Instruction in the IPA is on the English syllabus in grammar schools in Slovenia. Students should, therefore, be acquainted with the symbols, but the results show a completely different picture for the FE students, who can be considered more general users of dictionaries, than for the students of English who will become professionals. It is beyond the scope of this research to find the reasons why so many students from the FE group are unable to "read" pronunciation. Is it simply because they have forgotten it, because of lack of practice? Or could it be because they did not deal with it in grammar school? These questions remain unanswered.
3.7 Filling the slot in context
Task 7 tested students' ability to find a suitable word to fit the context. Test subjects were allowed to use the dictionary. The text contained 14 slots that had to be filled with parts of lexical and grammatical collocations.
The results show that neither group really had problems with finding the right word to fill certain slots and in these cases they consulted their dictionaries only very rarely (e.g. questions 7/33, 7/34, 7/39, 7/40, 7/42, 7/44). In questions 7/36 and 7/43 there was a huge gap between the percentage of correct answers (60 % of the FE students but 95 % of the FA students gave the correct answer to question 7/36, and 62 % of the FE students but 100 % of the FA students answered question 7/43 correctly). Here, too, not many students used their dictionaries (10 % and 15 % in question 7/36; 2 % and 0 % in question 7/42). The results of some questions were not as good but in these questions we can see that the percentage of students (especially of English majors) who actually consulted their dictionaries was much higher than in other questions:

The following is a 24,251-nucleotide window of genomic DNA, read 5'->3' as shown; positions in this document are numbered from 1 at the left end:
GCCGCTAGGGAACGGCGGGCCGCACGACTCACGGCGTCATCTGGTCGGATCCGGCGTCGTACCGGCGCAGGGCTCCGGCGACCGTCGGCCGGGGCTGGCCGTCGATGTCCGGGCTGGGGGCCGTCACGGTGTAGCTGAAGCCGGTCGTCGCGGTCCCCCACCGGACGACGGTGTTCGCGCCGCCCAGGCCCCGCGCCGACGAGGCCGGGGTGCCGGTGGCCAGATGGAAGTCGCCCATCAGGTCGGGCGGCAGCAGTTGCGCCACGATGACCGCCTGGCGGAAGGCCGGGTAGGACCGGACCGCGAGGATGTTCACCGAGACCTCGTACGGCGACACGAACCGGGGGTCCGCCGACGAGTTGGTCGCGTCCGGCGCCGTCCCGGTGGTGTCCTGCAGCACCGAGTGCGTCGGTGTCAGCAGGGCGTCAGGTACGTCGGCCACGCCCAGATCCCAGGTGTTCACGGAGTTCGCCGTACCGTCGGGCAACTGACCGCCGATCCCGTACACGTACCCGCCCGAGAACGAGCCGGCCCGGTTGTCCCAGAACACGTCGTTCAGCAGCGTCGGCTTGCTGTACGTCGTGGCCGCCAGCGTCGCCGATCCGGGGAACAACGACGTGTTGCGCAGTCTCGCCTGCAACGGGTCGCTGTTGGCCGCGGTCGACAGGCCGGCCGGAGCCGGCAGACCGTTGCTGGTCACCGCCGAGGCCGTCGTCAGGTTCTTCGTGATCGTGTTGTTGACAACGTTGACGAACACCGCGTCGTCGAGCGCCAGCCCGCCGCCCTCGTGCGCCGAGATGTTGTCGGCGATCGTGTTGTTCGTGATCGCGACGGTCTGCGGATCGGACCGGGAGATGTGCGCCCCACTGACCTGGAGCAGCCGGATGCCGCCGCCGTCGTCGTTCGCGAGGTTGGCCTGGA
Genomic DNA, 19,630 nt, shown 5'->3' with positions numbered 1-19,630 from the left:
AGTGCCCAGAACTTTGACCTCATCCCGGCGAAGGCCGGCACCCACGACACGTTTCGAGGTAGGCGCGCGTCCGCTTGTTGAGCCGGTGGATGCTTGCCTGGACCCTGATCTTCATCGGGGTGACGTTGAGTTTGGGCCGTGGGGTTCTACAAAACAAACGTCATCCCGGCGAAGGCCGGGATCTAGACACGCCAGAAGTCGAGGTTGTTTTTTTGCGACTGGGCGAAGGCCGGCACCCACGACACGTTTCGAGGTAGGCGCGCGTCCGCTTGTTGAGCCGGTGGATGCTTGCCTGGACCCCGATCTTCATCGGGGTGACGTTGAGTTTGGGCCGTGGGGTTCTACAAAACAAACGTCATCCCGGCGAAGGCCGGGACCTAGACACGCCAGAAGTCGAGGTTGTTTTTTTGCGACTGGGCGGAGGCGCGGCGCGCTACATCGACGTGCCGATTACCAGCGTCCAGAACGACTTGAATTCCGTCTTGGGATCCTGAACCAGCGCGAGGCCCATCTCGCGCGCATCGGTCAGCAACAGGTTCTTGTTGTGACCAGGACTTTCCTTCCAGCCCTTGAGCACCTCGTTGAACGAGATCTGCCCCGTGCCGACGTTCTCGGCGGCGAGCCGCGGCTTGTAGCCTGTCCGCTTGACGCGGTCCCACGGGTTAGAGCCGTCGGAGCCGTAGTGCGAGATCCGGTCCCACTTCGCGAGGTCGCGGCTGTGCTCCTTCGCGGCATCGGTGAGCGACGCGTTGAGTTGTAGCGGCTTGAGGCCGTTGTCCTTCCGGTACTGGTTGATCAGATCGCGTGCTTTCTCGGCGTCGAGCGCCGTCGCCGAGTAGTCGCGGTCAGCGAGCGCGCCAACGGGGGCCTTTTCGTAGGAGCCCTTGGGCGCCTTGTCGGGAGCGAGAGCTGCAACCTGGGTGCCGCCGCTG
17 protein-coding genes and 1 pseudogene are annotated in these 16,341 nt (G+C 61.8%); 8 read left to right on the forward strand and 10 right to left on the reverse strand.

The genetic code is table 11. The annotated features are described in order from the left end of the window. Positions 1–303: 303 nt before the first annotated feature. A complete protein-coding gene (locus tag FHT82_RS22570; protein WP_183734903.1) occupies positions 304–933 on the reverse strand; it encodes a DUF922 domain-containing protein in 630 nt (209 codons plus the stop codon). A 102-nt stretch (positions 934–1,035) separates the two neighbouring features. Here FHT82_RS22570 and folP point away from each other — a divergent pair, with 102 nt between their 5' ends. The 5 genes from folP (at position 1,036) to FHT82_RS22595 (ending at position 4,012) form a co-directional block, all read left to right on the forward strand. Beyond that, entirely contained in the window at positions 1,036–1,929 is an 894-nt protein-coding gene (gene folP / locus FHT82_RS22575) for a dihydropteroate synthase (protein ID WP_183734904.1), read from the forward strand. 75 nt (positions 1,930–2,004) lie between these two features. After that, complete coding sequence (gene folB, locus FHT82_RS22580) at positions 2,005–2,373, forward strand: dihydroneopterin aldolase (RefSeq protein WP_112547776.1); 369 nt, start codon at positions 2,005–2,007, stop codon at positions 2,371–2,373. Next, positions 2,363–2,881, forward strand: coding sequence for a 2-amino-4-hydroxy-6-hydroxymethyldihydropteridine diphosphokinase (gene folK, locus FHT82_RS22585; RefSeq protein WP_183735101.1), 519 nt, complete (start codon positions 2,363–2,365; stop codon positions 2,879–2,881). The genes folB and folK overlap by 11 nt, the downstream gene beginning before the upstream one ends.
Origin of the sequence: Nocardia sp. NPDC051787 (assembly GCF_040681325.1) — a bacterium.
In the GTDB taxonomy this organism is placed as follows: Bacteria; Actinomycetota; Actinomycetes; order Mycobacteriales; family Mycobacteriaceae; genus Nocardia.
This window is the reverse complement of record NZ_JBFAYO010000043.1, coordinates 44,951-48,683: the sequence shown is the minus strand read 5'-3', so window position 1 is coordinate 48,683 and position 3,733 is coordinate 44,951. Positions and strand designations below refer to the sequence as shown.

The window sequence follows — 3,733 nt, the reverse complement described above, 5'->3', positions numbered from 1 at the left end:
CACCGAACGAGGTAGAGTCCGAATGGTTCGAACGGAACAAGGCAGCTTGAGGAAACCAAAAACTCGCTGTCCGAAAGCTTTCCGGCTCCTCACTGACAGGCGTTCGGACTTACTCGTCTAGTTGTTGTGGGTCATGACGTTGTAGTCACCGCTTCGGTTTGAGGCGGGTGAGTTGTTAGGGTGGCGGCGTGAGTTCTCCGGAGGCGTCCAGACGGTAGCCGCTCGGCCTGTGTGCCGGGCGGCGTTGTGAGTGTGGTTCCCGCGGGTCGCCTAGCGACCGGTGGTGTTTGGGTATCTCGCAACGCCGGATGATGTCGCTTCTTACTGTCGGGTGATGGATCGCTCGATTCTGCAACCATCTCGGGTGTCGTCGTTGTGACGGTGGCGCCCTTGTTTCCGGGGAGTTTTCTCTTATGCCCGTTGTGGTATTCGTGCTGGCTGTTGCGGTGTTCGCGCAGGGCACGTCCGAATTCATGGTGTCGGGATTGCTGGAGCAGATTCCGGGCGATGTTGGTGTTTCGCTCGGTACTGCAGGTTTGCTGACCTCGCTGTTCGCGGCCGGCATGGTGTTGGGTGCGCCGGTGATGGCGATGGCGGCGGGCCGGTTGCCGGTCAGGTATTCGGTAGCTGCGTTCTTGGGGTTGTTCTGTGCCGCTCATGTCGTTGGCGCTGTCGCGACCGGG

Two questions (i.e. 7/37 and 7/41) yielded particularly poor results. In the first of these the students were supposed to find the verb that collocates with the noun prescription. In the group of FE students, nobody gave the correct answer, and only 2 % used their dictionaries. Fifteen percent of the FA students answered this question correctly, and only 10 % consulted their dictionaries. A possible reason for such a low percentage of look-ups may be that the students did not really know what to look up in the dictionary - it is the entries for the bases of the collocations that they should have looked up in their monolingual learners' dictionaries in order to find the right collocator that could be inserted into the slot. In question 7/41 (the students were supposed to provide the preposition against in the sentence 'The medication is reported to be very effective _______ the common cold'), only 6 % of the FE students answered correctly (no one consulted their dictionary), the percentage of correct answers being just slightly higher in the group of FA students (15 %), where 20 % used the dictionary.